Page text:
There is an influential current of thought in right-of-center America flying under the banner of libertarian populism, which holds that a free market agenda can be framed as a fight for the interests of the little guy. The Export-Import Bank is a great example of the kind of thing a libertarian populist might oppose. That’s because the bank is a pretty textbook example of the government stepping in to arbitrarily help certain business owners.
The way it works is that the Ex-Im Bank guarantees loans extended by private financial firms to foreign companies that want to buy certain US-made products. The main beneficiaries of this scheme are a handful of large American manufacturing companies — Boeing, GE, and Caterpillar prominent among them — who are in effect receiving a subsidy. Secondary beneficiaries include the private financial firms whose loans are guaranteed and the foreign customers who get access to discount loans via the Ex-Im Bank.
If you want an example of big government stepping in to help out some favored businesses, you’re not going to find a much better example.
Alex Rogers adds:
The bank [is] supported by the White House, the Democratic-controlled Senate, the business community and at least 41 House Republicans… . Its supporters credit it with supporting about 205,000 American jobs, while opponents say it could easily be replaced by the private sector. Congress must renew the Ex-Im bank’s charter by Sept. 30 or it will be unable to back new loans.
How Rebecca Robins distills the dilemma for both parties:
The Ex-Im Bank debate has splintered the Republican Party between those concerned about corporate welfare and those committed to upholding traditional allegiances to big business. Meanwhile, Democrats have found themselves allied with large corporations in the fight to keep the Ex-Im Bank alive.
Danny Vinik wants it dead:
Already liberals are unsure about whether to support the bank or not. In the New York Times, Joe Nocera professed his support for the bank. But Jared Bernstein, the former chief economist for Vice President Joe Biden, was less sure. At his blog, he noted the benefits of the bank, but also explained that “the Brat’s of the world [sic] have a point in that for politicians to pretend otherwise, invoking red-meat slogans like ‘free trade,’ ‘the government doesn’t create jobs,’ ‘the government doesn’t pick winners,’ and then support institutions like the XMB is nonsensical.” Ultimately, the Ex-Im bank does pick winners and losers.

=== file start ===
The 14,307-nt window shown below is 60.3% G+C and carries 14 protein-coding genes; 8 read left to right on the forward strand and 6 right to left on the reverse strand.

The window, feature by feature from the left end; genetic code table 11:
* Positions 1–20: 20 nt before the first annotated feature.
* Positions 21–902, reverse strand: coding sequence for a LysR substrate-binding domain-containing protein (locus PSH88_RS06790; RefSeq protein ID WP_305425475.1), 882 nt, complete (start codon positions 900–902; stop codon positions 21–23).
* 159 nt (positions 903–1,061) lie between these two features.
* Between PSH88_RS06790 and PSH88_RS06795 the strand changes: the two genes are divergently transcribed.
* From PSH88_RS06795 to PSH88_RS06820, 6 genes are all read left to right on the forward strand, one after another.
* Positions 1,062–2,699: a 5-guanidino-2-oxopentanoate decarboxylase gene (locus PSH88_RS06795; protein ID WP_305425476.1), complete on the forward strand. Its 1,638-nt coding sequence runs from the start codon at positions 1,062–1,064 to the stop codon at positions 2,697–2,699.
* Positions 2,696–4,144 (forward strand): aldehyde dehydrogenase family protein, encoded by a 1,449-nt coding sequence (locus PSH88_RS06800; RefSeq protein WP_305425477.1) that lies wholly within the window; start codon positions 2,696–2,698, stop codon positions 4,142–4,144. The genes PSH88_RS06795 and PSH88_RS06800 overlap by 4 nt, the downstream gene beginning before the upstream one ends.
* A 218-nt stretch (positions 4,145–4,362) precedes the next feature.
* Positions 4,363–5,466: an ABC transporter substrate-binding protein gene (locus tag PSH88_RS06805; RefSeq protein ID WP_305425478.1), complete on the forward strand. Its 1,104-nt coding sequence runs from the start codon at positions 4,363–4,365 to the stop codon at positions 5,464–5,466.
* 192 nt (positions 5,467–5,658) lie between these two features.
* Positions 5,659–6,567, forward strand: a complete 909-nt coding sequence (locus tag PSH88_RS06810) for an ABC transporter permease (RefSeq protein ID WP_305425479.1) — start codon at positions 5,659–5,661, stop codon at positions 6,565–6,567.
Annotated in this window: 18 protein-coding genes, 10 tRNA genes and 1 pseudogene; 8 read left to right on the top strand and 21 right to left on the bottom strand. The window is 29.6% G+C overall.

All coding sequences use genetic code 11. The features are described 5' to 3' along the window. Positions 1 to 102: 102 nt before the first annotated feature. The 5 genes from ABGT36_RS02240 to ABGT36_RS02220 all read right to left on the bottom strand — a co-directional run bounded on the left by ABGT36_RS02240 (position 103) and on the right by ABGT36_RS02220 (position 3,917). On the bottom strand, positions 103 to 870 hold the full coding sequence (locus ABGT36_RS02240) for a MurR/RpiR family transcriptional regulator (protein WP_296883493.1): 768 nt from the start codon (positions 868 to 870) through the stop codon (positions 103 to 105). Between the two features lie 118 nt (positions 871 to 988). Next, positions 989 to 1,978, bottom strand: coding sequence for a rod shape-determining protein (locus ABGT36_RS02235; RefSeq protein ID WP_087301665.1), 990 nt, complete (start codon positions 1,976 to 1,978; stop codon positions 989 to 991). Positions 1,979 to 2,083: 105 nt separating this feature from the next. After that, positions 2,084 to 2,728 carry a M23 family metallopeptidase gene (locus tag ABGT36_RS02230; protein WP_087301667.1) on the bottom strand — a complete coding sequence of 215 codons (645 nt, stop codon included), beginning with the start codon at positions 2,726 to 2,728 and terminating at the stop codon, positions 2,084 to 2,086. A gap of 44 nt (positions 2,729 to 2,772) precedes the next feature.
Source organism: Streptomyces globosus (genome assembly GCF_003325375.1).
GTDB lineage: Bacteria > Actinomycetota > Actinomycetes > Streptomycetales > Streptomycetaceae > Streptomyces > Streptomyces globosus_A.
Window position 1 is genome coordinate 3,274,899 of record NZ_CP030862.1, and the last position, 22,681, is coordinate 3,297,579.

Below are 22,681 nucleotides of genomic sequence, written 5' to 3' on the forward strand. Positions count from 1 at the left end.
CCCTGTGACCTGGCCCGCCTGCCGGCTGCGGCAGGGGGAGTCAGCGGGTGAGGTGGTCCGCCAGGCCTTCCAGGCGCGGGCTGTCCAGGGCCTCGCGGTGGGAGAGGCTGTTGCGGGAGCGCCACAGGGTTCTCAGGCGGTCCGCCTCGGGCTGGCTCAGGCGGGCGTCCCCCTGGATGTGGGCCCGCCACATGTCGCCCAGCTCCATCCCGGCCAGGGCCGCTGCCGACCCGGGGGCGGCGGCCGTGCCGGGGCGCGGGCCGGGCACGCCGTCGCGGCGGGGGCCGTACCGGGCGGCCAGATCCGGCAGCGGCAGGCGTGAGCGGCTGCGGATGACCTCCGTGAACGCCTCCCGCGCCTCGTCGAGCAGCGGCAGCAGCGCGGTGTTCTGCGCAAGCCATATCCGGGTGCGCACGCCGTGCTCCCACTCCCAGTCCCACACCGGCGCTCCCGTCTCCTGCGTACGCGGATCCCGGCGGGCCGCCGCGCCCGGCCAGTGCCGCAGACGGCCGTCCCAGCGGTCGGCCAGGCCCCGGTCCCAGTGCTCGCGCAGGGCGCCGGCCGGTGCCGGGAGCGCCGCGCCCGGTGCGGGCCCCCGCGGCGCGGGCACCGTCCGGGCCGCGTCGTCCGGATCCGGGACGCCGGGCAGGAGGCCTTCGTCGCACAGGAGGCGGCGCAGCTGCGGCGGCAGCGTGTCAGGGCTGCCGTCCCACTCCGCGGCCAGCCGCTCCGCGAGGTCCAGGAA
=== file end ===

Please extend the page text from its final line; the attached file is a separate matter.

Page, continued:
That’s where the investigations reported by the Wall Street Journal become so damaging: If they prove true, then officials are choosing winners and losers based on kickbacks. And that should make the decision easy for liberals: Join with conservatives and oppose the reauthorization of the Export-Import bank.
Killing Ex-Im is basically a conservative hobbyhorse, but plenty of lefties have weighed in too. Dean Baker points out that an interest rate subsidy is basically the same as a tariff, so if you’re in favor of free trade you should be opposed to Ex-Im. Paul Krugman admits that Ex-Im is mercantilist and therefore a bad idea—except when the economy is weak and monetary policy is up against the zero lower bound. Which it is, so Ex-Im acts as an economic stimulus, more or less, and we should probably keep it around for now.
Edward Alden is aligned with Drum:
The Export-Import Bank’s role is a small one, helping less than two percent of all U.S. exports. For a certain class of exports to developing countries–mostly aircraft and large infrastructure projects such as mining, telecommunications and oil and gas development–the bank offers various kinds of loans, insurance and loan guarantees to ensure that U.S. companies get paid. These are transactions that private sector banks are reluctant to finance completely because of the risks involved. Yet the Export-Import Bank, because it is backed by the full credit of the U.S. government, is able to do so. And its track record is impeccable–in the past five years it has actually earned $2 billion for the U.S. Treasury.
If the bank is shuttered, it’s not like those projects will disappear. Instead the contracts will go to European or Canadian or Chinese companies that are getting the same sort of export credit support from their governments (indeed, often more generous) that the Export-Import Bank currently offers. If American companies want to compete they will likely move production to other countries to become eligible for that financial support. Jobs will move with them.